A car is a wheeled, self-powered motor vehicle used for transportation. Most definitions of the term specify that cars are designed to run primarily on roads, to have seating for one to eight people, to typically have four wheels, and to be constructed principally for the transport of people rather than goods. The year 1886 is regarded as the birth year of the modern car. In that year, German inventor Karl Benz built the Benz Patent-Motorwagen. Cars did not become widely available until the early 20th century. One of the first cars that was accessible to the masses was the 1908 Model T, an American car manufactured by the Ford Motor Company. Cars were rapidly adopted in the United States of America, where they replaced animal-drawn carriages and carts, but took much longer to be accepted in Western Europe and other less-developed parts of the world.
Cars are equipped with controls used for driving, parking, and passenger comfort and safety. New controls have also been added to vehicles, making them more complex. Examples include air conditioning, navigation systems, and in car entertainment. Most cars in use today are propelled by an internal combustion engine, fueled by deflagration of gasoline (also known as petrol) or diesel. Both fuels are known to cause air pollution and are also blamed for contributing to climate change and global warming. Vehicles using alternative fuels such as ethanol flexible-fuel vehicles and natural gas vehicles are also gaining popularity in some countries.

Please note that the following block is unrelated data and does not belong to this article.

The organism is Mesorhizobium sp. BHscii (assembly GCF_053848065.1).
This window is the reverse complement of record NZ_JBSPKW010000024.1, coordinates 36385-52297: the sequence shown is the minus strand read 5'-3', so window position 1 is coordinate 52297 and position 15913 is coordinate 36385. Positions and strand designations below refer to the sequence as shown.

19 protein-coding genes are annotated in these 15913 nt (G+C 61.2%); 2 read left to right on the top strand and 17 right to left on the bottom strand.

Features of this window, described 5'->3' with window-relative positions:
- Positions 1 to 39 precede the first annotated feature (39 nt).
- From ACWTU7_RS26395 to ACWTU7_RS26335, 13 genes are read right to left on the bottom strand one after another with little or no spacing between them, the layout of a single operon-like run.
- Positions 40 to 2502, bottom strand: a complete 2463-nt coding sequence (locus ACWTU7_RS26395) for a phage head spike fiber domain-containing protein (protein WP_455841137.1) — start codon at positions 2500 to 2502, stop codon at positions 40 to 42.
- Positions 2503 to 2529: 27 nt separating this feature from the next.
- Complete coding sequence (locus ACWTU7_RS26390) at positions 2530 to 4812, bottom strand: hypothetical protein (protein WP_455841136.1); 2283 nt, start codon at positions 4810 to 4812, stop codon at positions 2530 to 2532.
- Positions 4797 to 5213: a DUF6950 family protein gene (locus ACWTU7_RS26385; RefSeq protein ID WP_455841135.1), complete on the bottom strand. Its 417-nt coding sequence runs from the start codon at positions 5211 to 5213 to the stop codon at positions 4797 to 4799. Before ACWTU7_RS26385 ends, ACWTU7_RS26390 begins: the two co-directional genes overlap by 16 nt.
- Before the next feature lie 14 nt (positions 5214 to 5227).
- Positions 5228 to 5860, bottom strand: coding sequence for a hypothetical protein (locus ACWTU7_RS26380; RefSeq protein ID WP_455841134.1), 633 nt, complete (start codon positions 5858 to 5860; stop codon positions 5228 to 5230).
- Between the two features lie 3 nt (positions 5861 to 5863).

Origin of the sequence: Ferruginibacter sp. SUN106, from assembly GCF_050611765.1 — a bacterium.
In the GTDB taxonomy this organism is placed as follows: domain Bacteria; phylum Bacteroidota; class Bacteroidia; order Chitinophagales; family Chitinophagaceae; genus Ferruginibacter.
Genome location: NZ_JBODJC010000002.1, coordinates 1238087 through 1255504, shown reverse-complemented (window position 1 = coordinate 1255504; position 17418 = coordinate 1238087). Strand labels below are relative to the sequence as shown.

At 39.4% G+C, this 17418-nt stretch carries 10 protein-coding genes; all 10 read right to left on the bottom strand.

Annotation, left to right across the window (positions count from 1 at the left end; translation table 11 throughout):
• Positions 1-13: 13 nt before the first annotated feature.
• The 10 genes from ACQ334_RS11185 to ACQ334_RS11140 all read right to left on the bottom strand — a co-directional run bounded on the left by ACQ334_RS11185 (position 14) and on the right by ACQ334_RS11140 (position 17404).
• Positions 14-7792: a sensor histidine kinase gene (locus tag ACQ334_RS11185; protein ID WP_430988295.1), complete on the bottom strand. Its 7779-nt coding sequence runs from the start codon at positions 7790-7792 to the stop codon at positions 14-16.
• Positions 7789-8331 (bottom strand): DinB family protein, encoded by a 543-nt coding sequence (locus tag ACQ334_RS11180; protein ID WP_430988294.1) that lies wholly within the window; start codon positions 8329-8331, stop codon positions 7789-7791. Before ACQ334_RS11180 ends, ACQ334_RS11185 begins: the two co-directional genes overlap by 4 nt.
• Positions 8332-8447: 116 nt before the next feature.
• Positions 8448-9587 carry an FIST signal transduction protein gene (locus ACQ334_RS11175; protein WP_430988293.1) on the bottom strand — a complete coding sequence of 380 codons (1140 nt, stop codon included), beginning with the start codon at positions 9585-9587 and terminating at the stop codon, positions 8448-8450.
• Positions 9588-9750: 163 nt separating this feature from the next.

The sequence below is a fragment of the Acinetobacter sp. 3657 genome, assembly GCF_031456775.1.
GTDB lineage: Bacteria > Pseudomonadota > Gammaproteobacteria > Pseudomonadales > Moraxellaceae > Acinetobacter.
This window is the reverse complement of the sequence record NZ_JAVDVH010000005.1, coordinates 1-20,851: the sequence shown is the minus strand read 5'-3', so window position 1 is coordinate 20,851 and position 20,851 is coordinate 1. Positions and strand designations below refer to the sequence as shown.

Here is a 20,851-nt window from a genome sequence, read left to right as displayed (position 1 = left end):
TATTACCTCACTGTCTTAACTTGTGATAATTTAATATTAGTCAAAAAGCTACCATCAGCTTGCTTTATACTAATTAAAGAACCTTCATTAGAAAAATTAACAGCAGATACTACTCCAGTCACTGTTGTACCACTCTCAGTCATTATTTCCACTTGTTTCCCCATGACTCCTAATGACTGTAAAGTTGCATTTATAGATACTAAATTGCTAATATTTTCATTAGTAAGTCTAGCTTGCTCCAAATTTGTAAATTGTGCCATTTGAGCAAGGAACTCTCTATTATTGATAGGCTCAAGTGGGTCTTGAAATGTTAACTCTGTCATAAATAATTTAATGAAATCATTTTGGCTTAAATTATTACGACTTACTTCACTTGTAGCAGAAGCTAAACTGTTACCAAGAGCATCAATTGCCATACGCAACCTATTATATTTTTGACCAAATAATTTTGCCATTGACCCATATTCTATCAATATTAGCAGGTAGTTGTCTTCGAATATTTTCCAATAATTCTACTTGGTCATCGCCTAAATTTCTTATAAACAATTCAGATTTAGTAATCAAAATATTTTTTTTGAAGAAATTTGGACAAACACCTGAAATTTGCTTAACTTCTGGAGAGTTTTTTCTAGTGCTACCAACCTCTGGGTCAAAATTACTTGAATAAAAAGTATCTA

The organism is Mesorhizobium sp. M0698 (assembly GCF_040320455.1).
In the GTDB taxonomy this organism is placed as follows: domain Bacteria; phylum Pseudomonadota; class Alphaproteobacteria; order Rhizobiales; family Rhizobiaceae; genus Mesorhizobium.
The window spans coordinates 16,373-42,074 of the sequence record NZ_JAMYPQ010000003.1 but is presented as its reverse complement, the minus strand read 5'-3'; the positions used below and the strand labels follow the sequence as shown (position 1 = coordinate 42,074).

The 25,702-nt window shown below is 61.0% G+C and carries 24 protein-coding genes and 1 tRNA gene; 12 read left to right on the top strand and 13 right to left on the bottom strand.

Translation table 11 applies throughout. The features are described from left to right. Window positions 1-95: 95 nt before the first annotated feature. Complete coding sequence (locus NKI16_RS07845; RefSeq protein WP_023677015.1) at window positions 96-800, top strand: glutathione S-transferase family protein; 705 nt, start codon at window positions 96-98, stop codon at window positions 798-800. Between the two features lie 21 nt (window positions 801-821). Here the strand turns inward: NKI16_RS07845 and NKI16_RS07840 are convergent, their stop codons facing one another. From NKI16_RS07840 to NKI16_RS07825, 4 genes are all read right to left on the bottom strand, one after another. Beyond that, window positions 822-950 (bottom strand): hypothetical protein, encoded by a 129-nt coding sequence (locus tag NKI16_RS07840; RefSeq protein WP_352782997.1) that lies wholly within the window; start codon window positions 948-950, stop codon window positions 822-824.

Road traffic accidents are the largest cause of injury-related deaths worldwide. The costs of car usage, which may include the cost of: acquiring the vehicle, repairs and auto maintenance, fuel, depreciation, driving time,parking fees, taxes, and insurance, are weighed against the cost of the alternatives, and the value of the benefits – perceived and real – of vehicle usage. The benefits may include on-demand transportation, mobility, independence and convenience. The costs to society of encompassing car use, which may include those of: maintaining roads, land use, pollution, public health, health care, and of disposing of the vehicle at the end of its life, can be balanced against the value of the benefits to society that car use generates. The societal benefits may include: economy benefits, such as job and wealth creation, of car production and maintenance, transportation provision, society wellbeing derived from leisure and travel opportunities, and revenue generation from the tax opportunities. The ability for humans to move flexibly from place to place has far-reaching implications for the nature of societies.
The term motorcar has formerly also been used in the context of electrified rail systems to denote a car which functions as a small locomotive but also provides space for passengers and baggage. These locomotive cars were often used on suburban routes by both interurban and intercity railroad systems.